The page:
“The Comet’s Tail of Memory”

A FRIEND of mine just posted this morning that Tobias Wolff was in town over last weekend and did a reading at Antioch University here in L.A. and my heart just sank. I missed it. Wolff, for me, is one of those writer’s that I can’t break the rhythm once I’ve started reading. There are a few like that. I finish one story and then I want another, and then another — like a salt fix. I want to stay in those cadences; I want to continue peering through his lens. In other words, I don’t want to be interrupted.

Below is a section from one of my favorite short stories of his, “Bullet in the Brain,” in which a critic who can’t stop mouthing off, expressing his scathing opinions, makes himself a vivid target.

The bullet is already in the brain; it won’t be outrun forever, or charmed to a halt. In the end it will do its work and leave the troubled skull behind, dragging its comet’s tail of memory and hope and talent and love into the marble hall of commerce. That can’t be helped. But for now Anders can still make time. Time for the shadows to lengthen on the grass, time for the tethered dog to bark at the flying ball, time for the boy in right field to smack his sweat-blackened mitt and softly chant, They is, they is, they is…

What is remarkable about this story is the shifts in emotion, tone and voice. The first section is almost slapstick, but the moment that the violence pierces the narrative, everything changes. Becomes science and then poetry. It’s a short, short story. Slim but resonates deeply. It’s best heard out loud.

Here is an NPR interview and longer excerpt from the story. And, if I can find it, Woolf did a reading of the entire story over NPR some years back right around the time the collection, The Night in Question was published. This short story also appears in his most recent collection, Our Story Begins. It’s worth it just to hear him speak that very last line:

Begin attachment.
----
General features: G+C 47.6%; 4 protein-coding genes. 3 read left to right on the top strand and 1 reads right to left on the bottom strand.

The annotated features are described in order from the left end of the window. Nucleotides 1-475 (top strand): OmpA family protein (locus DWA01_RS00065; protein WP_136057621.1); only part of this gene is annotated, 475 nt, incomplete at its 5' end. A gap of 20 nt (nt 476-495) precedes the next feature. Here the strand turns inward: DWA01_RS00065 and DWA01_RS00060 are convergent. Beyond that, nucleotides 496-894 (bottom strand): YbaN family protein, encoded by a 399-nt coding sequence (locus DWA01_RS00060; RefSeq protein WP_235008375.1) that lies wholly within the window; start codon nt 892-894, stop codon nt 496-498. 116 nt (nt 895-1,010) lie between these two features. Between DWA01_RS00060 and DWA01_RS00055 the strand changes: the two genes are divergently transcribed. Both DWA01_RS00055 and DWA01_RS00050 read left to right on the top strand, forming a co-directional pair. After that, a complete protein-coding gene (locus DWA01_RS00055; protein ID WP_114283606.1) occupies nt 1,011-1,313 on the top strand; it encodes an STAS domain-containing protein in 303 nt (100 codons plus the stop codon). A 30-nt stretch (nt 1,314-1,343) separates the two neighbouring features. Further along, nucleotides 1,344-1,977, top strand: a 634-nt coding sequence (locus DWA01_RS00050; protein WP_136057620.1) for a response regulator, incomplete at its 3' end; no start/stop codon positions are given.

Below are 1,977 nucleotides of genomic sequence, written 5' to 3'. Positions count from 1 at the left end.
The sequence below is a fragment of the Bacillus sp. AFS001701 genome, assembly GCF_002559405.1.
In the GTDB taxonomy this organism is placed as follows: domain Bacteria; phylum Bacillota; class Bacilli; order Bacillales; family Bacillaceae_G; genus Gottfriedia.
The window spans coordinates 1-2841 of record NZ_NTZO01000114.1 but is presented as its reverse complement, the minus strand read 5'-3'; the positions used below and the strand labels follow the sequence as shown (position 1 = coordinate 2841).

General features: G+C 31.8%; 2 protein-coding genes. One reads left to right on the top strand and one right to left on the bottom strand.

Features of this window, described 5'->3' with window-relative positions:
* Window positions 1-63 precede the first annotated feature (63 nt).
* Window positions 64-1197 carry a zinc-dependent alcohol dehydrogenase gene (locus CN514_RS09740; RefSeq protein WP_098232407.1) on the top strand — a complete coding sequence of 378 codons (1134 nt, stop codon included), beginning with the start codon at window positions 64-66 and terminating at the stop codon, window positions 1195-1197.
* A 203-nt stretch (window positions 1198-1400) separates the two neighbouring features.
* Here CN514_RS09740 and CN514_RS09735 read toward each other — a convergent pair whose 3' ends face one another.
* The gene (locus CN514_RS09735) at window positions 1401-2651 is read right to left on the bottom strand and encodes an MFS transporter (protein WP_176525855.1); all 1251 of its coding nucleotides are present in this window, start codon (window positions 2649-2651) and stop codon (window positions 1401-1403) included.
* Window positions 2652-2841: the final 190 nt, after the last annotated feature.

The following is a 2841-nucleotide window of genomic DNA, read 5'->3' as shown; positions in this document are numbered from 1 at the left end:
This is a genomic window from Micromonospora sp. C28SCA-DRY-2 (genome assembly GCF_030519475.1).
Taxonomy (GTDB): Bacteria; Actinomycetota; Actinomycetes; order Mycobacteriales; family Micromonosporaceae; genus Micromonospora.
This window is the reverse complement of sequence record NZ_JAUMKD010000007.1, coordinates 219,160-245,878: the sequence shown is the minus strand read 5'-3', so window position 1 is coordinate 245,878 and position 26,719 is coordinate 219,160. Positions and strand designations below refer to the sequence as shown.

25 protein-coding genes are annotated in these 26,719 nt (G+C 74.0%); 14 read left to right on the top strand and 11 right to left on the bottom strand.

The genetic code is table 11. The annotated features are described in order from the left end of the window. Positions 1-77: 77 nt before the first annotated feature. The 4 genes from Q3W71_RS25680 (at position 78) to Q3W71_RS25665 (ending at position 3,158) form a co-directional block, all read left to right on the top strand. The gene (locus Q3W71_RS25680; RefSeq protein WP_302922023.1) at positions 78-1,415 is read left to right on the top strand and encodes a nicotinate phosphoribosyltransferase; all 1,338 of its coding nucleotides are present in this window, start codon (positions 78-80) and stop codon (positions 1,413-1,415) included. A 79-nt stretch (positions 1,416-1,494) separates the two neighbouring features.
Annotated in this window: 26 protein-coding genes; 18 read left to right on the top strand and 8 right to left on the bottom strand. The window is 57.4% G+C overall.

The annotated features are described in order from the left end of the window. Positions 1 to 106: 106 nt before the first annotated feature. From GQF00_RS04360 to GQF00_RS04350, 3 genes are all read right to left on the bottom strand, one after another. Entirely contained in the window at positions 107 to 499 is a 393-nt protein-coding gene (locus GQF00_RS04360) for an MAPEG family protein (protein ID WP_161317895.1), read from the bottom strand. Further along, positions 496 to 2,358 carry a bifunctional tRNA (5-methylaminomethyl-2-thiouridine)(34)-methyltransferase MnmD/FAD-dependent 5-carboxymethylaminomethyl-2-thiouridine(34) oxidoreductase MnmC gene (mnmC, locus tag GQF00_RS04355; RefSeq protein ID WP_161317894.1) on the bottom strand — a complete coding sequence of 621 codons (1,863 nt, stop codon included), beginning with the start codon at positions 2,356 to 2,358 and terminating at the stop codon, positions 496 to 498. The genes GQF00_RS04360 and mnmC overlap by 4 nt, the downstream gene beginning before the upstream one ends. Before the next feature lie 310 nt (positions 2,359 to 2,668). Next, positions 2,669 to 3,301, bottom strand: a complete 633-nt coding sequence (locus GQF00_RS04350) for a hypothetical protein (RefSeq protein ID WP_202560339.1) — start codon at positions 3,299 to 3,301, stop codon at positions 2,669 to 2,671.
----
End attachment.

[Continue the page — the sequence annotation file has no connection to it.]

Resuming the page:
they is, they is, they is.

And here he is talking about reading writing and his novel, Old School, for the Big Read Project:


4 thoughts on ““The Comet’s Tail of Memory”

  1. It is a terrific story and interview is too. I was especially moved by his homage to reading, to the deeply ‘humanizing’ act of imagination, ‘the radical transformation in a human of being to be able to see the world from another’s point of view’.
    All this sent me on a Wolff quest that reaped many rewards. One was his reading of ‘Bullet in the brain’ which starts at around min 23 of ‘Last Words’ which is pretty riveting in its own right. here it is: http://www.thisamericanlife.org/radio-archives/episode/114/last-words

  2. I’m so happy you enjoyed this and also that it sent you off to look for more! And yes, that line about the “radical transformation” is one of my favorites from this video. he is wonderful to listen to read and talk about writing. i went one night in the driving rain to hear him speak — the night before an international vacation. it was worth it. and thanks so much for finding/alerting me to the link. I’ll do a new post with that added link!
    Many, many thanks. That’s exactly the recording I was looking for. And I’d forgotten that it was from This American Life, so many thanks. What a holiday gift.

  3. you’re very welcome. and speaking of gifts , thank you for writing and curating this goldmine of a blog. Have a wonderful Christmas!

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